Market risk is something all investors may worry about, but those close to retirement have limited time to recover from market loss. If you are within ten years of retirement, now is a critical time for your portfolio to continue to gain value and avoid loss.
Without thinking through the dynamics of gains and losses, investors leave themselves open to market risk that could prematurely deplete their retirement assets.
One way that investors can mitigate risk is by including annuities in their retirement portfolio. Annuities, which are becoming more widely used in the financial services industry, are a contract with an insurance company to provide investors with a guaranteed stream of income in retirement. Annuities offer tax-deferred growth of earnings.
However, many investors still do not fully understand the different types of annuities, how they work, or the fees associated with them. Here is what you need to know about annuities and market risk:
The three types of annuities widely used in financial planning are fixed annuities, fixed-indexed annuities, and variable annuities. Like any financial product, there are pros and cons to each type of annuity, and due diligence should take precedence before purchasing one for your retirement portfolio:
Fixed Annuity Pros:
- Provide a fixed rate of return the insurance company generates from investing in high-quality corporate and government bonds.
- Grow on a tax-deferred basis.
- The interest rate is typically guaranteed the first ten years of the contract, and a guaranteed minimum interest rate sets after the initial guarantee period to protect against declining interest rates.
- Provides a guaranteed lifetime income and protection against longevity risk; annuity payments continue the rest of your life.
- When the guaranteed rate expires, the rate is adjusted based on the earnings in the insurer’s investment account. If this occurs during a low- interest rate or unfavorable stock market environment, a lower rate of return may apply.
- Can have high surrender rates from one to fifteen years and withdraws over ten percent during the surrender period incur fees.
Fixed-Indexed Annuity Pros:
- Your principal is protected during a down market, and you won’t lose your initial investment or accumulation.
- Accumulates on a tax-deferred basis.
- The return is based on an index (ex. The S&P 500), which increases the annuity’s value over time.
- Provides a guaranteed lifetime income and protection against longevity risk; you receive annuity payments for life.
- Some are complex, costly, and aren’t always necessary for the investor.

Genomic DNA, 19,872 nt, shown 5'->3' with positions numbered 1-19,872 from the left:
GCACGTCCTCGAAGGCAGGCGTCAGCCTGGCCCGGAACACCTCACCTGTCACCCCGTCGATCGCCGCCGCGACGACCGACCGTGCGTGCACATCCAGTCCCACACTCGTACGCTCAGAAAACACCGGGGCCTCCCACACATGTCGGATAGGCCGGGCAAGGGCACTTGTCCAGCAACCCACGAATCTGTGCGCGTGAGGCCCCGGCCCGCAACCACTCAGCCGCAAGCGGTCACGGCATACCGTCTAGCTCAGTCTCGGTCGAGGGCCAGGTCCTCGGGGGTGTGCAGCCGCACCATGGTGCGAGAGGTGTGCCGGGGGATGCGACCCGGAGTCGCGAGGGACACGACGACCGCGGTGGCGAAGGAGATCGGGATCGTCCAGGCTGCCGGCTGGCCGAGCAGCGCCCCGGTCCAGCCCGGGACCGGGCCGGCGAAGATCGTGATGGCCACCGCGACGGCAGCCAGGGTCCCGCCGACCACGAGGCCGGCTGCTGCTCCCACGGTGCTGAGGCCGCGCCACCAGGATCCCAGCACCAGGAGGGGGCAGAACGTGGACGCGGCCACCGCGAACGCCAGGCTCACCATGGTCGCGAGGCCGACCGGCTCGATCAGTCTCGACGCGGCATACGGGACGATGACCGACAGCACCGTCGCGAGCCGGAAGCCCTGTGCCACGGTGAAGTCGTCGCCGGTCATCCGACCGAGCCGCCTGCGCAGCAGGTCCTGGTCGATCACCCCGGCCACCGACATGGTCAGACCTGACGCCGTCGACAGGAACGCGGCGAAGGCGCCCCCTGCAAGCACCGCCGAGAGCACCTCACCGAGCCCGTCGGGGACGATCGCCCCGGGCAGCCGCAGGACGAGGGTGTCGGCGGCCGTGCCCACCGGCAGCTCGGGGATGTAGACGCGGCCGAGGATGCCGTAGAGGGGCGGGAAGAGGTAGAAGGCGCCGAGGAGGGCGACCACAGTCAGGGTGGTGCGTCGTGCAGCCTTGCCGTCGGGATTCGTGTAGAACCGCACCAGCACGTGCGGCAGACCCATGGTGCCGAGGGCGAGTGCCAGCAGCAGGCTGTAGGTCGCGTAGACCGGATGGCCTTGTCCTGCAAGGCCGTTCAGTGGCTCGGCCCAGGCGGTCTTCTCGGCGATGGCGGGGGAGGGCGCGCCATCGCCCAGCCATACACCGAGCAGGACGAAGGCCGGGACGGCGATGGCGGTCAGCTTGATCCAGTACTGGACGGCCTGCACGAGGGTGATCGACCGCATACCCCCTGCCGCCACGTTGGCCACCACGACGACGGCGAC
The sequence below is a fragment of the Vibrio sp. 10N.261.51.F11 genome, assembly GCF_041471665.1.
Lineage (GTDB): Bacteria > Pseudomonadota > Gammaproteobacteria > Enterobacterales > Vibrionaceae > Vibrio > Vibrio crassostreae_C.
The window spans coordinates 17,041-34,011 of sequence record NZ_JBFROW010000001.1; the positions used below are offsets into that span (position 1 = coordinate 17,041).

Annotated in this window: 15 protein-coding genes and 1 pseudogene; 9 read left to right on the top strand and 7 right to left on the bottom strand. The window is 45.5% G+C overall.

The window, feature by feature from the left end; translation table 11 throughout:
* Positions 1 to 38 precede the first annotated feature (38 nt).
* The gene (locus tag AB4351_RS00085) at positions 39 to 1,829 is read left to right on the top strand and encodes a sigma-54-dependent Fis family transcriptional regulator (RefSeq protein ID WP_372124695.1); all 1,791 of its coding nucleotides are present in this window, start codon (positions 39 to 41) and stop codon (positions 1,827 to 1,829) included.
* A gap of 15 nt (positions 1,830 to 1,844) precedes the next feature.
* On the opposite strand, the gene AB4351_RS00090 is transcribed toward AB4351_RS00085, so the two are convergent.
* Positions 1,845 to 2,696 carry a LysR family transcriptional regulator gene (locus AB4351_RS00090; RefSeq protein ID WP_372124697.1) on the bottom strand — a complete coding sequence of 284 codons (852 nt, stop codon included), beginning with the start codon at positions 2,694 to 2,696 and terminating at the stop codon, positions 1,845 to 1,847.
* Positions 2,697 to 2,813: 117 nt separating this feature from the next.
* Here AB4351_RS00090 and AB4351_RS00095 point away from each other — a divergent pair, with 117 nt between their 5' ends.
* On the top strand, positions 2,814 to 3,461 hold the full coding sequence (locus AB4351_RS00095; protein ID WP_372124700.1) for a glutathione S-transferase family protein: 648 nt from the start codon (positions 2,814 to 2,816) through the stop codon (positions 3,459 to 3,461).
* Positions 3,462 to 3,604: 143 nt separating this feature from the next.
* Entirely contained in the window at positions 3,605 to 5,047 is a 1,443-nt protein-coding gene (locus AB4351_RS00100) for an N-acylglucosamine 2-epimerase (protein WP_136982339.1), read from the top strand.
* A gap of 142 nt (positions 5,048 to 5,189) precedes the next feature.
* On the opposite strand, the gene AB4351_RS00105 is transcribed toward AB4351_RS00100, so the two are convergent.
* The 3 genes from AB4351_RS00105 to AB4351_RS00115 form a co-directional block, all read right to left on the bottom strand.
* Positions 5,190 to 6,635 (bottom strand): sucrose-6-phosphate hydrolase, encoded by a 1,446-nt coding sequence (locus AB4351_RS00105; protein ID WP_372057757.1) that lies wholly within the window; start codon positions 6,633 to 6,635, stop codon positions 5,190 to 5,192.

- Is not a growth-market product. Ask for written information from the insurer about the annuity product and don’t just accept a verbal explanation so you fully understand the product.
Variable Annuity Pros:
- Grows on a tax-deferred basis like fixed and fixed-indexed annuities.
- Includes pre-selected mutual fund subaccounts for the initial investment.
- Offers unlimited contributions (some restrictions apply from the insurer).
- Includes both living and death benefits through contract ‘riders.’ Beneficiaries can choose between the current contract values, its highest value on the contract anniversary, or determine a value based on a guaranteed hypothetical rate of return.
- May come with many fees and charges, which decreases the accumulation.
- Are market sensitive and may incur a loss to the investor.
- May be considered a complex product by some investors.
Annuities offer benefits to investors and have their place in retirement planning, but only if suitable for their situation and as part of an investment strategy. Investors should fully understand the risks associated with annuities before purchasing them. If you have any questions about annuities, now is a great time to visit with your financial professional.
Investing involves risks including possible loss of principal. No investment strategy or risk management technique can guarantee return or eliminate risk in all market environments.
This information is not intended to be a substitute for specific individualized tax advice. We suggest that you discuss your specific tax issues with a qualified tax advisor.
Fixed annuities are long-term investment vehicles designed for retirement purposes. Gains from tax-deferred investments are taxable as ordinary income upon withdrawal. Guarantees are based on the claims paying ability of the issuing company. Withdrawals made prior to age 59 ½ are subject to a 10% IRS penalty tax and surrender charges may apply.
Fixed Indexed Annuities (FIA) are not suitable for all investors. FIAs permit investors to participate in only a stated percentage of an increase in an index (participation rate) and may impose a maximum annual account value percentage increase. FIAs typically do not allow for participation in dividends accumulated on the securities represented by the index. Annuities are long-term, tax-deferred investment vehicles designed for retirement purposes. Withdrawals prior to 59 ½ may result in an IRS penalty, and surrender charges may apply. Guarantees are based on the claims-paying ability of the issuing insurance company.